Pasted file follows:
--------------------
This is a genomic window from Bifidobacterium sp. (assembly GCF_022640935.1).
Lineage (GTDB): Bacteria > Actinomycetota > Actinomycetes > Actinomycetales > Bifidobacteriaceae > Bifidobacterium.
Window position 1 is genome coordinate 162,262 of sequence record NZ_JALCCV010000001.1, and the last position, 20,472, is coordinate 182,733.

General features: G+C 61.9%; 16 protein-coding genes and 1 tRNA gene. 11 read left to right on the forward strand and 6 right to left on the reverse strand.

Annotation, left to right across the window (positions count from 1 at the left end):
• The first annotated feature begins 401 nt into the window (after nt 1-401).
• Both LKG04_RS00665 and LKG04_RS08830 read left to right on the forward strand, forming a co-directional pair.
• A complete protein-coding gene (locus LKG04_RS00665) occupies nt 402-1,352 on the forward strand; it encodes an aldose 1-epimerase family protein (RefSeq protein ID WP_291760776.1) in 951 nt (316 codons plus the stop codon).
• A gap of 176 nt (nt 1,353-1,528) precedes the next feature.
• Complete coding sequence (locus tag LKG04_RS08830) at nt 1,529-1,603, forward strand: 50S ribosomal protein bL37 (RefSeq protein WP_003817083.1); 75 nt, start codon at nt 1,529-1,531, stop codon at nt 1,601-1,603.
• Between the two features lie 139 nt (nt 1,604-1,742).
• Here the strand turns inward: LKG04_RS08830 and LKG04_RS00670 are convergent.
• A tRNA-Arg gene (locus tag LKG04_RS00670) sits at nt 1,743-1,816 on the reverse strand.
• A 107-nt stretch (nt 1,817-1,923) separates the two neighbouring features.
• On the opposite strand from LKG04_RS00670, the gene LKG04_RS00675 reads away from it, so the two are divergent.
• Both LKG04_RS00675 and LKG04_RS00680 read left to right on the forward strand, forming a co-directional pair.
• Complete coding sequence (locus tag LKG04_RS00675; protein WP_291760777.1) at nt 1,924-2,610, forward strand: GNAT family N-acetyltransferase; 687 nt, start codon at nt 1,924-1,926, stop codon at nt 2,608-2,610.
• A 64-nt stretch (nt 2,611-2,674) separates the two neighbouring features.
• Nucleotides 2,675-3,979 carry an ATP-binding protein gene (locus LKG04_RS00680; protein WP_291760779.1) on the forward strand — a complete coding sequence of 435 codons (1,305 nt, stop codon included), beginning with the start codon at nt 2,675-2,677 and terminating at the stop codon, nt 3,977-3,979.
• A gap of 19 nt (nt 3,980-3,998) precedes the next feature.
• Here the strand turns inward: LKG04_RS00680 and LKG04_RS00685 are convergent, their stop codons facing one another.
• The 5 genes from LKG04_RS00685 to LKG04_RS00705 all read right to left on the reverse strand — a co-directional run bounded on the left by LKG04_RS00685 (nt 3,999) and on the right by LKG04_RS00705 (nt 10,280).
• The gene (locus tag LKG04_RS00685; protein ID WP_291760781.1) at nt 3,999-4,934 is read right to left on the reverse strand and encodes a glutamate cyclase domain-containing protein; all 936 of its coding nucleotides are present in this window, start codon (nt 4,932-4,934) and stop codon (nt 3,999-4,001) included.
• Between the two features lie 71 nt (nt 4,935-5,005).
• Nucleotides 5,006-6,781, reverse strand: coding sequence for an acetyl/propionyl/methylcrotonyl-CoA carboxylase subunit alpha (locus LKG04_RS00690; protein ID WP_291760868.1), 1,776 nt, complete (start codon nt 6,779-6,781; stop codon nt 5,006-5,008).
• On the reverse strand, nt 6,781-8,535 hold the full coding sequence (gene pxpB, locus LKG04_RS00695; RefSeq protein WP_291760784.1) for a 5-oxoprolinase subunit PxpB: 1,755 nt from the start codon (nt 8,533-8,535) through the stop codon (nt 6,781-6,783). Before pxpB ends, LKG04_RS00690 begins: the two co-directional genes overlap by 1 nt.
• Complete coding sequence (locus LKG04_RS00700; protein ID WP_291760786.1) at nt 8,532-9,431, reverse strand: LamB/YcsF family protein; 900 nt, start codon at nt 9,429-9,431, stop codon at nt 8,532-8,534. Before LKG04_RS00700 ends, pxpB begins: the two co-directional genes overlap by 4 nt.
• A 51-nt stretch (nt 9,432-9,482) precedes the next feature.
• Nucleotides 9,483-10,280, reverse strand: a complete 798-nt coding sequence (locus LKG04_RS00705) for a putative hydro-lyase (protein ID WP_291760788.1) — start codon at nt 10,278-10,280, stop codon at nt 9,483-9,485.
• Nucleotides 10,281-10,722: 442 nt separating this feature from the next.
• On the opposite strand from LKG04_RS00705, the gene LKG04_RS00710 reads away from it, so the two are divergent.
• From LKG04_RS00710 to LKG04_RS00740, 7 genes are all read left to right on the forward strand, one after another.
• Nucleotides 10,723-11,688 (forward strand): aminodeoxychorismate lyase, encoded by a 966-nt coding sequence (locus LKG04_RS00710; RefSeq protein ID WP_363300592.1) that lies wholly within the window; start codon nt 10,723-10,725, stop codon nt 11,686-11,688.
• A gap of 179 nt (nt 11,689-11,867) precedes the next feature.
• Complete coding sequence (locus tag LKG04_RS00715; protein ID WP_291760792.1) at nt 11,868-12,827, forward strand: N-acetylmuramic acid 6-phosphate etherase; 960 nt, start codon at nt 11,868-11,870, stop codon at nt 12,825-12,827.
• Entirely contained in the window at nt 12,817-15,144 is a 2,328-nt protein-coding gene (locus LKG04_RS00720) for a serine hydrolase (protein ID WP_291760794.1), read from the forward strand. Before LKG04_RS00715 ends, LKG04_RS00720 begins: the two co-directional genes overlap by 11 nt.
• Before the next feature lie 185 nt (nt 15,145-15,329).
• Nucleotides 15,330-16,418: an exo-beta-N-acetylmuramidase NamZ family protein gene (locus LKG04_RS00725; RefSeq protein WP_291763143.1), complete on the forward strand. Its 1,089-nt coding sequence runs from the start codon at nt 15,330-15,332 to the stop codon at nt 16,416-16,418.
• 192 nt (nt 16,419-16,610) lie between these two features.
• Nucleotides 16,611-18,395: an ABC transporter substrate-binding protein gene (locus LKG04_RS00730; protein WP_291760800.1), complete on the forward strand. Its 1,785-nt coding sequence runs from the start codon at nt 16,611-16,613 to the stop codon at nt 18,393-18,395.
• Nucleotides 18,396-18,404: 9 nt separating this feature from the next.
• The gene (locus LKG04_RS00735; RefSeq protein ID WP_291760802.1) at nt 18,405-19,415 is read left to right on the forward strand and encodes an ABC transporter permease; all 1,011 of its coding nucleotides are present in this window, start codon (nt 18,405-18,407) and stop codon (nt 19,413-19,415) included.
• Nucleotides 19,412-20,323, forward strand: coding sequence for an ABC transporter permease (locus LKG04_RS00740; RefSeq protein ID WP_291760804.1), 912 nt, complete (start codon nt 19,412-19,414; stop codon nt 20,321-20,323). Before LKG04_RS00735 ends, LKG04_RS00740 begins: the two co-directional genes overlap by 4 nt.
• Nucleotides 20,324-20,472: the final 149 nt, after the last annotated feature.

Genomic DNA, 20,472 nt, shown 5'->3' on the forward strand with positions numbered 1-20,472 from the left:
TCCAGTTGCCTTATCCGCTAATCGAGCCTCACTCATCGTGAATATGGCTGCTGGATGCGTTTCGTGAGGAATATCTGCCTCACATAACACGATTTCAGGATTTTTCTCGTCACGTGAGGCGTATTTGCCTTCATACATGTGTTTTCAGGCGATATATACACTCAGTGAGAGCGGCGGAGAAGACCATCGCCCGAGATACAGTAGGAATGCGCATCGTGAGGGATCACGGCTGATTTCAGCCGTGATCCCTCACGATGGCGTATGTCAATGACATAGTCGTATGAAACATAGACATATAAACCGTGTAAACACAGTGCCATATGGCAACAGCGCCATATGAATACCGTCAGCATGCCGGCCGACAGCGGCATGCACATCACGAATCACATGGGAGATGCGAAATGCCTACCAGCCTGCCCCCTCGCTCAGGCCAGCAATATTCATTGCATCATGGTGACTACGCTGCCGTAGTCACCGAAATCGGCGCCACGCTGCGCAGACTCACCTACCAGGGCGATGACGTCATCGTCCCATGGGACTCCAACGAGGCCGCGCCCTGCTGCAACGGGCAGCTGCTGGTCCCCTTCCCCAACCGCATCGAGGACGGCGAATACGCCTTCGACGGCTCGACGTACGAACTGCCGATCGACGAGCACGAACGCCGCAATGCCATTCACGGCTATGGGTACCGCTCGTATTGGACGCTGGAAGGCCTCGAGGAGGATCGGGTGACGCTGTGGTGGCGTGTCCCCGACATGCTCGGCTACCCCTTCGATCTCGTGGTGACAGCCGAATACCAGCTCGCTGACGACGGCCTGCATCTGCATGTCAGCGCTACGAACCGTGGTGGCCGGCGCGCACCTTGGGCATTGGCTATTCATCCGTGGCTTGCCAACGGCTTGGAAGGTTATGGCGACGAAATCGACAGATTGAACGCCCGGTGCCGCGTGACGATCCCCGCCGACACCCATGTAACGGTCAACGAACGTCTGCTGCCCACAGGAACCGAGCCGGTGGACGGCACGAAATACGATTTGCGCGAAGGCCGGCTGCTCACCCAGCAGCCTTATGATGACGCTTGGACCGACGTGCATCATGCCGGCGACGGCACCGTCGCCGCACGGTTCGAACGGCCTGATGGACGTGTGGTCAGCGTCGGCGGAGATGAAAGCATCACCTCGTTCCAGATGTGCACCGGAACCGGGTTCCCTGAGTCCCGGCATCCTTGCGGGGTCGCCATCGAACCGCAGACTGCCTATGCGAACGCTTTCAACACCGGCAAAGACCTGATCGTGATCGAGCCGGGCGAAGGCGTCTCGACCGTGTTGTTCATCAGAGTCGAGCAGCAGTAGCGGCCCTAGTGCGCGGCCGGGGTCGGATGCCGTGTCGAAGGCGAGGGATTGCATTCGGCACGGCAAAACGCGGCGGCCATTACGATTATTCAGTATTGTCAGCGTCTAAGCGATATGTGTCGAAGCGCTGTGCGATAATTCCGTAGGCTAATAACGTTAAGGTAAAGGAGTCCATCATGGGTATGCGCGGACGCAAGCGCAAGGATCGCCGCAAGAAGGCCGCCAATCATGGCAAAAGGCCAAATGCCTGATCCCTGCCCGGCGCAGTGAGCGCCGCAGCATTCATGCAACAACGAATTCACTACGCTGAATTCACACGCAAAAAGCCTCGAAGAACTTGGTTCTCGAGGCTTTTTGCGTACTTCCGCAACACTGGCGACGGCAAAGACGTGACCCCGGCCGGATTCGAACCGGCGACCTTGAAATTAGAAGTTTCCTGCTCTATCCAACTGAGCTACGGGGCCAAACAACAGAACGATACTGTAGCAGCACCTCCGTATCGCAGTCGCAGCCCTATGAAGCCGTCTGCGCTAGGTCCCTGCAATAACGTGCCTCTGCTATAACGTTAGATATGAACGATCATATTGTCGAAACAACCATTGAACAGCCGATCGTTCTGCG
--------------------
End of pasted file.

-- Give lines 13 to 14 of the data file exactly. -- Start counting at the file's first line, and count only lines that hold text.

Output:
• A tRNA-Arg gene (locus tag LKG04_RS00670) sits at nt 1,743-1,816 on the reverse strand.
• A 107-nt stretch (nt 1,817-1,923) separates the two neighbouring features.